Press Release: Measles Still Threatens Health SecurityCenters for Disease Control and Prevention (CDC) sent this bulletin at 12/06/2013 12:35 PM EST
Measles Still Threatens Health Security
On 50th Anniversary of Measles Vaccine, Spike in Imported Measles CasesFifty years after the approval of an extremely effective vaccine against measles, one of the world’s most contagious diseases, the virus still poses a threat to domestic and global health security.
On an average day, 430 children – 18 every hour – die of measles worldwide. In 2011, there were an estimated 158,000 measles deaths.
In an article published on December 5 by JAMA Pediatrics, CDC’s Mark J. Papania, M.D., M.P.H., and colleagues report that United States measles elimination, announced in 2000, has been sustained through 2011. Elimination is defined as absence of continuous disease transmission for greater than 12 months. Dr. Papania and colleagues warn, however, that international importation continues, and that American doctors should suspect measles in children with high fever and rash, “especially when associated with international travel or international visitors,” and should report suspected cases to the local health department. Before the U.S. vaccination program started in 1963, measles was a year-round threat in this country. Nearly every child became infected; each year 450 to 500 people died each year, 48,000 were hospitalized, 7,000 had seizures, and about 1,000 suffered permanent brain damage or deafness.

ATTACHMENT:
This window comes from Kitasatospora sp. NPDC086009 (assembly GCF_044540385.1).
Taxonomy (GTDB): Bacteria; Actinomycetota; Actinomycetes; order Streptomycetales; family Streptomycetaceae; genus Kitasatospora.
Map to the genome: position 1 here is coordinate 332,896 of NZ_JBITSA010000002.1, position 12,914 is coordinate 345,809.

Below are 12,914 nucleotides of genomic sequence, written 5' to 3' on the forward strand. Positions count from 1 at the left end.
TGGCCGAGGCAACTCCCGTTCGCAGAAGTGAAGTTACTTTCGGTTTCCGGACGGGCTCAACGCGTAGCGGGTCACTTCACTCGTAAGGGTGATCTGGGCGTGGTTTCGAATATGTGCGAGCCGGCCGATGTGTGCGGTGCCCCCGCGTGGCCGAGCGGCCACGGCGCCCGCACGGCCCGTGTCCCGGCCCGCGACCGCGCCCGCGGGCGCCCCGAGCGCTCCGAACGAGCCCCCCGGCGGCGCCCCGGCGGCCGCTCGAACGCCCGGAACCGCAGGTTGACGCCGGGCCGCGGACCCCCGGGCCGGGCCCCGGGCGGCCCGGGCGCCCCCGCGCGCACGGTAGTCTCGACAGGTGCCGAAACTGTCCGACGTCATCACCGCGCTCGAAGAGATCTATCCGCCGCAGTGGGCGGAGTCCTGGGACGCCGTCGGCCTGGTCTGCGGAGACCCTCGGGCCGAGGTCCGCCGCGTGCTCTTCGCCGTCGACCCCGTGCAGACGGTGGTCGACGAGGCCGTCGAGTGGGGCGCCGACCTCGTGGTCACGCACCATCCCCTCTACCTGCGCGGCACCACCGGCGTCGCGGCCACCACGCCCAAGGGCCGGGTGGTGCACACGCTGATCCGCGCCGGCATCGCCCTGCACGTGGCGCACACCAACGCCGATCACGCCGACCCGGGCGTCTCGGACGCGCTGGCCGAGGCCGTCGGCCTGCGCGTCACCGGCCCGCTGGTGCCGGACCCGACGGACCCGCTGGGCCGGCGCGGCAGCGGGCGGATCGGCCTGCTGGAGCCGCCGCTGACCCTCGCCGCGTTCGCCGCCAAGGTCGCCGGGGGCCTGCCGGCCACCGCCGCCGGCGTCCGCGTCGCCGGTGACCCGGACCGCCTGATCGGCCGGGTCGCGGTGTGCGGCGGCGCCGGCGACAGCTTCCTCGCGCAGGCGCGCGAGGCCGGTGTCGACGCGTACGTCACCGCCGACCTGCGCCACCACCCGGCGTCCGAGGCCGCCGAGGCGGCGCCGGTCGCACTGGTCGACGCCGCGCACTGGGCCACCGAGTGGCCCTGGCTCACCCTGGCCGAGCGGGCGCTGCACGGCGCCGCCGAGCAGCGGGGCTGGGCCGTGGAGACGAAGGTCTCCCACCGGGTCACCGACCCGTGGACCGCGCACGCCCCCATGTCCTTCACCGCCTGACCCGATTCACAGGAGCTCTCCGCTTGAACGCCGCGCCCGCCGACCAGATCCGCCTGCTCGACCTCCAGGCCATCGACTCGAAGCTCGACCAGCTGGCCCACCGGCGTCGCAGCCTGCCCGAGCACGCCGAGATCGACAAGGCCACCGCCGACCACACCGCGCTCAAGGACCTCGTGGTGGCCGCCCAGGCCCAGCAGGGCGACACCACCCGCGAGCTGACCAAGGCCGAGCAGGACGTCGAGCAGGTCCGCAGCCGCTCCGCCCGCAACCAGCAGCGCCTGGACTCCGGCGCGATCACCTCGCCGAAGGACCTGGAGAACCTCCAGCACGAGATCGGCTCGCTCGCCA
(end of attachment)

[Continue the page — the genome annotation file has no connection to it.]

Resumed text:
People infected abroad continue to spark outbreaks among pockets of unvaccinated people, including infants and young children. It is still a serious illness: 1 in 5 children with measles is hospitalized. Usually there are about 60 cases per year, but 2013 saw a spike in American communities – some 175 cases and counting – virtually all linked to people who brought the infection home after foreign travel.